The FDA said today that clinicians using intravascular medical devices such as catheters and guidewires should be aware of issues that can arise when their hydrophilic or hydrophobic lubricious coatings separate.
The coatings reduce friction between the device and the blood vessel, but when the coating begins to flake, peel or slough off, the federal watchdog said patients could be at risk of serious injury.
The agency warned of the issue in a safety communication, specifically mentioning intravascular catheters, guidewires, balloon angioplasty catheters, delivery sheaths, and implant delivery systems used during minimally invasive procedures in the cerebrovascular, cardiovascular and peripheral vascular systems.
Coating separation can occur due to a number of different factors, the FDA said, ranging from personal technique and patient anatomy issues to improper preconditioning or storage conditions for the devices.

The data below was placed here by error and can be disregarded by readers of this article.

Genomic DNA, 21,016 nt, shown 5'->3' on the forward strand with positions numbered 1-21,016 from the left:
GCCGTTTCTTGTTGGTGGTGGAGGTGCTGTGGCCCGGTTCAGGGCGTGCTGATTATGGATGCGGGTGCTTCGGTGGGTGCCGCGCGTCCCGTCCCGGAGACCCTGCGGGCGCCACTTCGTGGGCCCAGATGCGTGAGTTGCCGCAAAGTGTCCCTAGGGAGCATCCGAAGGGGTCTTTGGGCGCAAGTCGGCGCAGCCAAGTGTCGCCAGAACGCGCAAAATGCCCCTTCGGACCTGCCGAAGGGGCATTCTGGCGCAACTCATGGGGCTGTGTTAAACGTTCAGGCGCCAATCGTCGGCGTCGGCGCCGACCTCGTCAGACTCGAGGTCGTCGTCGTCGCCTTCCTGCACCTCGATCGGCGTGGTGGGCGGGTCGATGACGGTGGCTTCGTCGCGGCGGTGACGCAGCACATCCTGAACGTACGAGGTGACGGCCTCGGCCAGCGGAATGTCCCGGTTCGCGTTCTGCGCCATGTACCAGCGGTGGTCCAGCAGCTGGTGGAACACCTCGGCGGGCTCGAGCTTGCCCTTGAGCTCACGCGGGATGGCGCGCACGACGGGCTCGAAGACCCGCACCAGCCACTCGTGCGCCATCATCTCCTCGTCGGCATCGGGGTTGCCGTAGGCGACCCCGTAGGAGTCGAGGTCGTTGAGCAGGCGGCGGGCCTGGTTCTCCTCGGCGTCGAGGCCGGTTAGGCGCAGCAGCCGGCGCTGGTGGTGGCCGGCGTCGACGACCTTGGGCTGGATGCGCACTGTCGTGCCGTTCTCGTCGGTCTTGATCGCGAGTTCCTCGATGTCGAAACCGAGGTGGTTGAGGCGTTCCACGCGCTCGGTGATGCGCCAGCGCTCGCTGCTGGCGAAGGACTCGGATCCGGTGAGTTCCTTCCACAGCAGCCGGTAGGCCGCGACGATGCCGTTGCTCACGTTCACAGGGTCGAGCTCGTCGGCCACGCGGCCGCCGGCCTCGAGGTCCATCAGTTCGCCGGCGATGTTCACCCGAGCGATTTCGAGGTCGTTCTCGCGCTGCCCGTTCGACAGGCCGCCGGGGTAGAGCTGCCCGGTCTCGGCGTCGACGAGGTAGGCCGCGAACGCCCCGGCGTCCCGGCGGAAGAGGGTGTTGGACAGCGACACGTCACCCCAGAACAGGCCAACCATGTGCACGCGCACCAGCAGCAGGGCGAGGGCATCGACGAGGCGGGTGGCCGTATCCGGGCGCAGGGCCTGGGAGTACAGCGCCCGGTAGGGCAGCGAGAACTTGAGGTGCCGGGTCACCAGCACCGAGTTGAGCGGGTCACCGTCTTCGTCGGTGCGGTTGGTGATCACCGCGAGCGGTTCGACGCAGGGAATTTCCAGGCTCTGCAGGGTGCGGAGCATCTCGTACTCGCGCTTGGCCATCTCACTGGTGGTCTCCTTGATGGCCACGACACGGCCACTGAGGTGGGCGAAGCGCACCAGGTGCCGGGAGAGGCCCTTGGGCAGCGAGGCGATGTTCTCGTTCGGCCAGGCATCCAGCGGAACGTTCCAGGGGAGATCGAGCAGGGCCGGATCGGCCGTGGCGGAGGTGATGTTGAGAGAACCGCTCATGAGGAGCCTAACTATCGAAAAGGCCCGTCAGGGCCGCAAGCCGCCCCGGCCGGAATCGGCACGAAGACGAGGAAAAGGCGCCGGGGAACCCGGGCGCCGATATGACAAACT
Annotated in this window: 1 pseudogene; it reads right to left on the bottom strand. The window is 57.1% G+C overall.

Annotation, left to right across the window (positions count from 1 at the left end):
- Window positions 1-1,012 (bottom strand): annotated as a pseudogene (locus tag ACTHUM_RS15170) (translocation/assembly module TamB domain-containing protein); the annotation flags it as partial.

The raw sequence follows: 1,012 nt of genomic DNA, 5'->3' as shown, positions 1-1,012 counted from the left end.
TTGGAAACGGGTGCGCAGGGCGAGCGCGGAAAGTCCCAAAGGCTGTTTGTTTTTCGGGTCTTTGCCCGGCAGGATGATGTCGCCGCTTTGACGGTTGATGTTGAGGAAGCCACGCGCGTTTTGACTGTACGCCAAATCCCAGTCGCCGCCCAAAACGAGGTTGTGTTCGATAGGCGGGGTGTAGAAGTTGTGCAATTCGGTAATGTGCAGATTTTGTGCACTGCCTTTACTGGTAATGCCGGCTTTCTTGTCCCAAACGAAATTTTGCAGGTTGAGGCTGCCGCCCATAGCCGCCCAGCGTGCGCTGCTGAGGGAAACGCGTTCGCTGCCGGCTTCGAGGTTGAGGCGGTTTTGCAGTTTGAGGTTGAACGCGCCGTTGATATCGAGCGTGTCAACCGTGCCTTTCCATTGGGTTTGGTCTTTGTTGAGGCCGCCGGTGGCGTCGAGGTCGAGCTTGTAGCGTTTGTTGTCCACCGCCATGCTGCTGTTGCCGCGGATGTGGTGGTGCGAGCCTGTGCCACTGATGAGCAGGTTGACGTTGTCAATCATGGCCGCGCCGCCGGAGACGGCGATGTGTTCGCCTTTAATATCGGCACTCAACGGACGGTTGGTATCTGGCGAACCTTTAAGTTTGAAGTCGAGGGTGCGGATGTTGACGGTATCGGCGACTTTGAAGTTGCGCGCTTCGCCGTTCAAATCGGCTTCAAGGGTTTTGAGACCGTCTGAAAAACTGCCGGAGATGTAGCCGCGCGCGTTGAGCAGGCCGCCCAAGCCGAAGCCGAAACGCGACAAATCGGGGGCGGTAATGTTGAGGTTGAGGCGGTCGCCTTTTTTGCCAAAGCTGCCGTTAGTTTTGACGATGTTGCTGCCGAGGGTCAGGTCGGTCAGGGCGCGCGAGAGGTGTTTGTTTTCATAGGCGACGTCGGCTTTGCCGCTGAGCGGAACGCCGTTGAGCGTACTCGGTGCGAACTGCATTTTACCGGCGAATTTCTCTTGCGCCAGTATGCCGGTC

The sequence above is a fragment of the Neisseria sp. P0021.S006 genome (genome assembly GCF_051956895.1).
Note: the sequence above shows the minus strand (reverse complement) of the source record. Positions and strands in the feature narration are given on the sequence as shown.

The federal watchdog said it issued 11 recalls since 2010 for devices with the coatings peeling or flaking off, the majority of which were guidewires. Also included in recalls were devices including sheaths, retrieval devices and embolization device delivery wires.
The agency said it has received over 500 medical device reports since 2014 describing separation of such coatings, the majority of which were submitted for vascular guidewires. A total 75% of the cases described device malfunctions, though the FDA says the reports are not definitive evidence of “a faulty or defective medical device, and cannot be used to establish or compare rates of event occurrence.”
Of the MDRs, 11 described patient deaths, 2 of which were not attributed to device coating. Also mentioned in the MDRs were the persistence of coating fragments in patients which required surgical interventions to correct.
The federal watchdog did not name any specific manufacturers as having higher-risks than other devices, and said risks can be mitigated through proper device selection, preparation and maintenance.
The FDA said to follow manufacturer’s instructions for storage and preconditioning steps, to be cautious when using multiple devices together and to be aware of the risks of altering the shape through bending or twisting the devices.
The agency said the warning was meant to reduce the risk of such failures, but that it believed the overall benefits of the devices and coatings outweighed the risk.